Vaccines discussed Senate committee hearing

WASHINGTON, D.C. – During a Senate committee hearing on vaccines and outbreaks of preventable diseases, a 19-year-old man from Ohio testified about getting vaccinated as an adult, defying his mother’s anti-vaccine beliefs.

Ethan Lindenberger told senators his mother was manipulated into believing that getting vaccinated could cause diseases and disorders like autism.

“For my mother, her love and affection and care as a parent was used to push an agenda to create a false distress,” Lindenberger stated. “And these sources, which spread misinformation, should be the primary concern of the American people.”

The 19-year-old decided to get himself vaccinated when he turned 18, defying his mother who developed anti-vaccine views from social media sites.

Lindenberger told the committee, “I think part of the issue is being able to inform people how to find good information because, with my mother, it wasn’t that she didn’t have the information, but she was manipulated into disbelieving it. And so that is part of the attack—that the CDC was made out to be a fraudulent group.”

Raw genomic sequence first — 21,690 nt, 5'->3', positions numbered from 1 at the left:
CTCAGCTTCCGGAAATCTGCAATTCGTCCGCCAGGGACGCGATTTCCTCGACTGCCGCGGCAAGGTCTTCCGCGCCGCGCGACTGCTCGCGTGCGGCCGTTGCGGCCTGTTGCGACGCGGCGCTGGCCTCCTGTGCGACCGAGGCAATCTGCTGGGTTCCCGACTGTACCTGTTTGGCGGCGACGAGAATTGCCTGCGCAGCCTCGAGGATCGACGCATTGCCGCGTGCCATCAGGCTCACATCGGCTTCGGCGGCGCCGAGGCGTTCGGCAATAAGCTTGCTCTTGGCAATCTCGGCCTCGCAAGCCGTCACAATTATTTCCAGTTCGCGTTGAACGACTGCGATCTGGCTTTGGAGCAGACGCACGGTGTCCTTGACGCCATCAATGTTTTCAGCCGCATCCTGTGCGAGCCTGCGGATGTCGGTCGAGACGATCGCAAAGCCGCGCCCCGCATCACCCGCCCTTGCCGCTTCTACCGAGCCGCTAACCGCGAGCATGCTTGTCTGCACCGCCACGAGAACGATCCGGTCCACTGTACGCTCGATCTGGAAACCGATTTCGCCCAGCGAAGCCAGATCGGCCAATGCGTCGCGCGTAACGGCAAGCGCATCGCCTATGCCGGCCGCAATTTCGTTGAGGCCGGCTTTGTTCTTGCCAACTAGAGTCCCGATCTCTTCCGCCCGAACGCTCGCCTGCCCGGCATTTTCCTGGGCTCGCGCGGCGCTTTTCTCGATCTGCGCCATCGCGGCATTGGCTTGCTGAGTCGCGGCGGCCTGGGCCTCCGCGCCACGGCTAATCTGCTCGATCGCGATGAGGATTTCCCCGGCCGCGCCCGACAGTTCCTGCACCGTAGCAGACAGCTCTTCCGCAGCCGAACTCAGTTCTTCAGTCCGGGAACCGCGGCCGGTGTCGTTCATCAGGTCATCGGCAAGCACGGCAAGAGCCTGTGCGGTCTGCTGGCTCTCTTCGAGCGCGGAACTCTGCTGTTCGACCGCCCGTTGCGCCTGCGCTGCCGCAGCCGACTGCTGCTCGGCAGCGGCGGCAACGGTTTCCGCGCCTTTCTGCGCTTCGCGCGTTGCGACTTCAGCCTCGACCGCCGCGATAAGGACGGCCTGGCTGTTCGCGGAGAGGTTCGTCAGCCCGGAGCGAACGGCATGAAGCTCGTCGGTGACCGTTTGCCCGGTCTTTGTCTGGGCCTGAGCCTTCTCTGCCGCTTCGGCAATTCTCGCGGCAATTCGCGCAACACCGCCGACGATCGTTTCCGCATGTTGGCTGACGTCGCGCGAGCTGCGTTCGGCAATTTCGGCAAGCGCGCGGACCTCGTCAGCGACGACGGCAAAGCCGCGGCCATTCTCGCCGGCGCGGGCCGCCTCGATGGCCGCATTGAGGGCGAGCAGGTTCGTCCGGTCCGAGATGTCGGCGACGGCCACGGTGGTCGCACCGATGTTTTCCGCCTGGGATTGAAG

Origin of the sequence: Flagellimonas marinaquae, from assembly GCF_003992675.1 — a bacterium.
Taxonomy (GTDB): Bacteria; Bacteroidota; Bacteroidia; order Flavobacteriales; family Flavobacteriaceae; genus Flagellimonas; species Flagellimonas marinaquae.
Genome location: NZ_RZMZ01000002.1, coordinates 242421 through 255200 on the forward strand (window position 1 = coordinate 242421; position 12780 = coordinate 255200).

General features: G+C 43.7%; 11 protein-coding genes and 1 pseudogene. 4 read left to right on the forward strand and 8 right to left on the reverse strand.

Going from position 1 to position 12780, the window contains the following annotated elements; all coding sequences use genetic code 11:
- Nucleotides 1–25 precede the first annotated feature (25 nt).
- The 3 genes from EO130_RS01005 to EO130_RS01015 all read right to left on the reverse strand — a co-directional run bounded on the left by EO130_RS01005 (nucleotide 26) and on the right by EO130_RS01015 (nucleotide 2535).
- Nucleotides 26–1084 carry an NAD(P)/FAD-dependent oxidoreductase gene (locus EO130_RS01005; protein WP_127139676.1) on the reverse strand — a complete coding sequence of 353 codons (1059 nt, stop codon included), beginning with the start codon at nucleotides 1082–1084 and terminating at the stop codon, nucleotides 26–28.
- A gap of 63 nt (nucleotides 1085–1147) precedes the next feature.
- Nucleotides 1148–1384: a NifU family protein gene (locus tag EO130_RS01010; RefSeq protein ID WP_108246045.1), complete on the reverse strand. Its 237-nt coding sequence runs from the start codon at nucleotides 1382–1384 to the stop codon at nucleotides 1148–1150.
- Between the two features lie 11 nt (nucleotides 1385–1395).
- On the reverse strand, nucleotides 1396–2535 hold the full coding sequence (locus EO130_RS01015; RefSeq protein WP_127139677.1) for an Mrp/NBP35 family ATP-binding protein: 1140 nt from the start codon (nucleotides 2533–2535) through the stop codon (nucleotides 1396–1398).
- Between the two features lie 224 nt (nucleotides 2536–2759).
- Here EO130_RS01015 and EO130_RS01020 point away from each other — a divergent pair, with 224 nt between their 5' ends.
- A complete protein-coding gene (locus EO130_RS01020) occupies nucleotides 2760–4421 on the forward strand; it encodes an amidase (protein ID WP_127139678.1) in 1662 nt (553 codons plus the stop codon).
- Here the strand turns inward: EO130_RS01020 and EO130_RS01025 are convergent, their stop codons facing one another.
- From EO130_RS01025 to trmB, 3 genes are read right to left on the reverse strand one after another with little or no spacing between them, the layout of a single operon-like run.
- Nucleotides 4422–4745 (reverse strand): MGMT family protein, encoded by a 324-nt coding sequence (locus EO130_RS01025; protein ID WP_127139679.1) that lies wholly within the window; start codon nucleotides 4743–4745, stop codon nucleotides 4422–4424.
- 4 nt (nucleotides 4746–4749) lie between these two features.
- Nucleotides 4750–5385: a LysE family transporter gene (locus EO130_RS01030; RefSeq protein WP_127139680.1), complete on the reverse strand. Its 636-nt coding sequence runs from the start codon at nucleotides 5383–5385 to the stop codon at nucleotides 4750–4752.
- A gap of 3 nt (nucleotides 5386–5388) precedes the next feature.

Tuesday’s hearing comes as the U.S. faces a large outbreak of measles, a vaccine-preventable disease.

Washington State Secretary of Health Dr. John Wiesman said, “I see your pain and your desire for answers to your children’s health issues. Your mission to protect the health of your children is one we share. While the science is clear—vaccines do not cause autism—we do need to better understand its causes.”

There was one voice of dissent from senators at today’s hearing: Rand Paul. The Kentucky senator didn’t ask any questions, saying instead that he believed in the benefits of vaccines but did not favor giving up liberties for a false sense of security.

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